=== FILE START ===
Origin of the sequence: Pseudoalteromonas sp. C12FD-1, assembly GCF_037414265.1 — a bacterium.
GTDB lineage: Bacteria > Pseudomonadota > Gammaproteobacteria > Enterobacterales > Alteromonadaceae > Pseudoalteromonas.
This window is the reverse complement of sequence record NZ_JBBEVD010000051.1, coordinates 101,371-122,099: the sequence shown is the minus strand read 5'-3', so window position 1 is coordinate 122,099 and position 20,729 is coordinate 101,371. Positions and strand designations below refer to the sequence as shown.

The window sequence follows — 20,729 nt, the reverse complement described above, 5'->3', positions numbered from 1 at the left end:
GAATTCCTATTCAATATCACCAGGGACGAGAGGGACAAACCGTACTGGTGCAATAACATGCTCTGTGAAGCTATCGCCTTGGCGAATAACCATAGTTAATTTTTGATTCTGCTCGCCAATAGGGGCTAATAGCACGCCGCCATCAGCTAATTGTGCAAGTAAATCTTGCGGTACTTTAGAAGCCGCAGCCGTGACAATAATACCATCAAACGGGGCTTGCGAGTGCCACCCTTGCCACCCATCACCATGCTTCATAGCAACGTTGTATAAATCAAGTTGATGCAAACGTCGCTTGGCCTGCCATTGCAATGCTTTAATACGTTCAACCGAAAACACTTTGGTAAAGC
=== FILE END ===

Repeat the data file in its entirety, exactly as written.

Origin of the sequence: Pseudoalteromonas sp. C12FD-1, assembly GCF_037414265.1 — a bacterium.
GTDB lineage: Bacteria > Pseudomonadota > Gammaproteobacteria > Enterobacterales > Alteromonadaceae > Pseudoalteromonas.
This window is the reverse complement of sequence record NZ_JBBEVD010000051.1, coordinates 101,371-122,099: the sequence shown is the minus strand read 5'-3', so window position 1 is coordinate 122,099 and position 20,729 is coordinate 101,371. Positions and strand designations below refer to the sequence as shown.

The window sequence follows — 20,729 nt, the reverse complement described above, 5'->3', positions numbered from 1 at the left end:
GAATTCCTATTCAATATCACCAGGGACGAGAGGGACAAACCGTACTGGTGCAATAACATGCTCTGTGAAGCTATCGCCTTGGCGAATAACCATAGTTAATTTTTGATTCTGCTCGCCAATAGGGGCTAATAGCACGCCGCCATCAGCTAATTGTGCAAGTAAATCTTGCGGTACTTTAGAAGCCGCAGCCGTGACAATAATACCATCAAACGGGGCTTGCGAGTGCCACCCTTGCCACCCATCACCATGCTTCATAGCAACGTTGTATAAATCAAGTTGATGCAAACGTCGCTTGGCCTGCCATTGCAATGCTTTAATACGTTCAACCGAAAACACTTTGGTAAAGC